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Homework Help: A limit

  1. Jun 19, 2009 #1
    1. The problem statement, all variables and given/known data
    Evaluate [tex]\lim_{x\rightarrow0}\frac{e^{-\frac{1}{x}}}{x}[/tex]

    3. The attempt at a solution
    I tried taking logarithms and applying l'Hôpital's rule, but that just led to an expression which diverged, and as far as I understand, the limit in l'Hôpital's rule MUST exist.
  2. jcsd
  3. Jun 19, 2009 #2


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    Homework Helper

    You could also use the following hand waving argument. The numerator will go to zero much faster than the denominator will so the limit will be 0.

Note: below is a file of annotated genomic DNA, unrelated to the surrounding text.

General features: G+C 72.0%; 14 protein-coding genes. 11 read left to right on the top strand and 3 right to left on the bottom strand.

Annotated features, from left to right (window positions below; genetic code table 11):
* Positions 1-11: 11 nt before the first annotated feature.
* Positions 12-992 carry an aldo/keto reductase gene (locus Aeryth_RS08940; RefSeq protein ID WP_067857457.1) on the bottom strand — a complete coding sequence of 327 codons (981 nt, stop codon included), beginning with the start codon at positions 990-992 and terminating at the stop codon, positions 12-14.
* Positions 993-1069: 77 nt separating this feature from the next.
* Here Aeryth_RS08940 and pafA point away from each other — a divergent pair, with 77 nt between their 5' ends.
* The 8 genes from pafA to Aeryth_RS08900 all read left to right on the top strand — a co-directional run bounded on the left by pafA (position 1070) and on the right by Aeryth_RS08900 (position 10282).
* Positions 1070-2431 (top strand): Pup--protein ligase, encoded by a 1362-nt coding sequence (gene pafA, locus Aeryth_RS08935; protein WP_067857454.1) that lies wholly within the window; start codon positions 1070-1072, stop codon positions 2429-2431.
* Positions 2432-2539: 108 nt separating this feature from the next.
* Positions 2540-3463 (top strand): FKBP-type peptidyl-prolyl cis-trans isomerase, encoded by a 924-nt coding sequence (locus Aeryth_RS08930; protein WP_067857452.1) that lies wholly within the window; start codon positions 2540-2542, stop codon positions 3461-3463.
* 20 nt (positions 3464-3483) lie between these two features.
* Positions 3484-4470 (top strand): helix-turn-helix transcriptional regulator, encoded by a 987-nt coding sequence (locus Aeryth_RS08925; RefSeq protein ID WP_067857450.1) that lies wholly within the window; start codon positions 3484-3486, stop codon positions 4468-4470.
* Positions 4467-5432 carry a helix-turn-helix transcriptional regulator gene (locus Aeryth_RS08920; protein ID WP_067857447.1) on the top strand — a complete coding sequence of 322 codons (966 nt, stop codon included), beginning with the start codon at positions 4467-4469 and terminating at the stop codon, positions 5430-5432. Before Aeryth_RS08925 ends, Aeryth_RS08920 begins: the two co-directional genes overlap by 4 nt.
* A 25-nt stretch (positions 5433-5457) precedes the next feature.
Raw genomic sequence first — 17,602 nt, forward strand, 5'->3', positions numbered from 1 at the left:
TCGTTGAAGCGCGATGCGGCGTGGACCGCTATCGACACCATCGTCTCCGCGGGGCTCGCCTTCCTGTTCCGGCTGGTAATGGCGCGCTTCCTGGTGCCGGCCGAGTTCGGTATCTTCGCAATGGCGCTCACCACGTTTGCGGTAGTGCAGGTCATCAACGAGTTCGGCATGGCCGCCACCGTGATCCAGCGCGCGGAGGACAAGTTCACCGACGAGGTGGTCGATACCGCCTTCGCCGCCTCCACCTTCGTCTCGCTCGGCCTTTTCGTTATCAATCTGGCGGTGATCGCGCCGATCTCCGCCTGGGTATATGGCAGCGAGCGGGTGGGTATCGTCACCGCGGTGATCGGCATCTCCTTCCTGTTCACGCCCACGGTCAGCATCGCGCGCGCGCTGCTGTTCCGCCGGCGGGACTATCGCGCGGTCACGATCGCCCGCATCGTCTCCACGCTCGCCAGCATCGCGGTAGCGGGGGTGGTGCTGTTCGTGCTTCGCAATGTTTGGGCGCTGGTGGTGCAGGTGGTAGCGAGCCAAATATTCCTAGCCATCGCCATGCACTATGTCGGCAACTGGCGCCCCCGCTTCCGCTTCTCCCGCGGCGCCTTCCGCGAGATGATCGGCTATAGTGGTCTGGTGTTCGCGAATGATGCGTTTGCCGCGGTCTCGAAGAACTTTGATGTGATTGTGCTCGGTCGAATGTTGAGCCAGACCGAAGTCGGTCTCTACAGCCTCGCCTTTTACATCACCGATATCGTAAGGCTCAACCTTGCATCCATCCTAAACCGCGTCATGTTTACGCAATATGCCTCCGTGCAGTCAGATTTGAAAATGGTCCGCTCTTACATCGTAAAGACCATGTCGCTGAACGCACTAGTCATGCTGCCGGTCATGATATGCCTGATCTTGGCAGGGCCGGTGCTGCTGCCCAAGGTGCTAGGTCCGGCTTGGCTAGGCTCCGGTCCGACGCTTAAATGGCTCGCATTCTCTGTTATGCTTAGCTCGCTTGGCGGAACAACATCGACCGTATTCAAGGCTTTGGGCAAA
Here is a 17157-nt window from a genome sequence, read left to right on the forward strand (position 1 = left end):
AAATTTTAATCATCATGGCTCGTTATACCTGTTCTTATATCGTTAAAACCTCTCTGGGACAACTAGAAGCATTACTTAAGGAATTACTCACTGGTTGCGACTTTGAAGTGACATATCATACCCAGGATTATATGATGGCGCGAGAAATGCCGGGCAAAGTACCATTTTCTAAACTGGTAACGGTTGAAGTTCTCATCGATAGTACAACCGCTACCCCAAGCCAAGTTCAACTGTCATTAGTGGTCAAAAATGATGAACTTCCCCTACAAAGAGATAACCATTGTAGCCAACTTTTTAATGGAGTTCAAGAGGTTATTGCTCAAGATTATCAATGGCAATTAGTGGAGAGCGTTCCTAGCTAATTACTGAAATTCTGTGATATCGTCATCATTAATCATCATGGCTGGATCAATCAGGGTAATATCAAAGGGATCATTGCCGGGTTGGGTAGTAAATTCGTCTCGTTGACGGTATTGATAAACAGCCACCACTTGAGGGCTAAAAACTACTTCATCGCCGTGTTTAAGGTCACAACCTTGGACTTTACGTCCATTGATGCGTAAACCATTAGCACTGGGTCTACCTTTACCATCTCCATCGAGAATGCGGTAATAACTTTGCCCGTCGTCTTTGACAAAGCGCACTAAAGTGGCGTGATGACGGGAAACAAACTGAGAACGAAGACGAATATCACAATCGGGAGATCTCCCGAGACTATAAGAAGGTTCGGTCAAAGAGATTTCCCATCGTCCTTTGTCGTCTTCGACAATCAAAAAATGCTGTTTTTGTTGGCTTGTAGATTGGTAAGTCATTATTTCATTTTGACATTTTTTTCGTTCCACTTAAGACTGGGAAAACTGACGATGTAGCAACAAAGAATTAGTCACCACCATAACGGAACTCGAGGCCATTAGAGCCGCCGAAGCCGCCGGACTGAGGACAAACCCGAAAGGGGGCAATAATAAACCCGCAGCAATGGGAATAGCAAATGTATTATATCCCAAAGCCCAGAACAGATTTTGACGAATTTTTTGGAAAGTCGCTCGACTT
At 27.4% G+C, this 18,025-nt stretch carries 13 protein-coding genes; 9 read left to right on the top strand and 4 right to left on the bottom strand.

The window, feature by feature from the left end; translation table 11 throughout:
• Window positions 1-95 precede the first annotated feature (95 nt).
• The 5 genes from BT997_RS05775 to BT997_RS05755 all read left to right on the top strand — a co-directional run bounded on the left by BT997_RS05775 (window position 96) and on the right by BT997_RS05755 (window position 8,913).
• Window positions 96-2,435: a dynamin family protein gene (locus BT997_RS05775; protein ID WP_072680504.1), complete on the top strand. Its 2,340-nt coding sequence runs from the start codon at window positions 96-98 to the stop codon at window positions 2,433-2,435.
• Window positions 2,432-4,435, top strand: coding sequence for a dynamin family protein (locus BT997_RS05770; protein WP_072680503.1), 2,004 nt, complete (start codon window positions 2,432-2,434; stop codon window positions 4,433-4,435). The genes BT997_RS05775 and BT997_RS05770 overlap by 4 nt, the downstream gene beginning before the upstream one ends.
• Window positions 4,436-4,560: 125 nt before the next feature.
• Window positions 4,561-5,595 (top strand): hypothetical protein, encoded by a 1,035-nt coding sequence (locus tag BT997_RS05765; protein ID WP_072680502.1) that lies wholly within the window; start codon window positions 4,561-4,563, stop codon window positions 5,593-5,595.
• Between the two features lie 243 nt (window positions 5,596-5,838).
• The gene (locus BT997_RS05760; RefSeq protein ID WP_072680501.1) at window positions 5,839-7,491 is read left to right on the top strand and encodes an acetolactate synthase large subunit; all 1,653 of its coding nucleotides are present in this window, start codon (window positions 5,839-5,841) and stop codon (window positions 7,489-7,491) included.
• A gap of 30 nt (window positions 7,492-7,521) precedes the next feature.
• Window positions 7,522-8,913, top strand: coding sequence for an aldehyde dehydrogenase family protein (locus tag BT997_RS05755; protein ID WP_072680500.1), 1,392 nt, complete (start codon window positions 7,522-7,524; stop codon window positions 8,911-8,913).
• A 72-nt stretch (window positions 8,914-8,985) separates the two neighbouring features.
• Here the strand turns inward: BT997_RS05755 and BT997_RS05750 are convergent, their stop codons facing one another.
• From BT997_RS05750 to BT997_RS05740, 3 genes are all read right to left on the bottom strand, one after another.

4. Jun 19, 2009 #3


    Staff: Mentor

    How about rewriting the original expression as
    and then using l'Hopital's rule on that?
  5. Jun 19, 2009 #4
    Beautiful, Mark44, that works.
  6. Jun 19, 2009 #5


    Staff: Mentor

    Wouldn't it be nice if you could just cancel the 1/x's?:biggrin:
  7. Jun 19, 2009 #6


    User Avatar

    You could, in a way. Replace 1/x = u and take u to infinity instead.
  8. Jun 20, 2009 #7
    By the way, this limit does not exist when we approach zero from the negative numbers, because then the result is infinity/0. I guess both limits from the positive and the negative numbers have to be equal in order for the limit to exist?
  9. Jun 20, 2009 #8
    Last edited: Jun 20, 2009
  10. Jun 20, 2009 #9
    JG89: I don't get it. Why do you say that x=1 ?
  11. Jun 20, 2009 #10
    Ah, I made a mistake. Please disregard that post.
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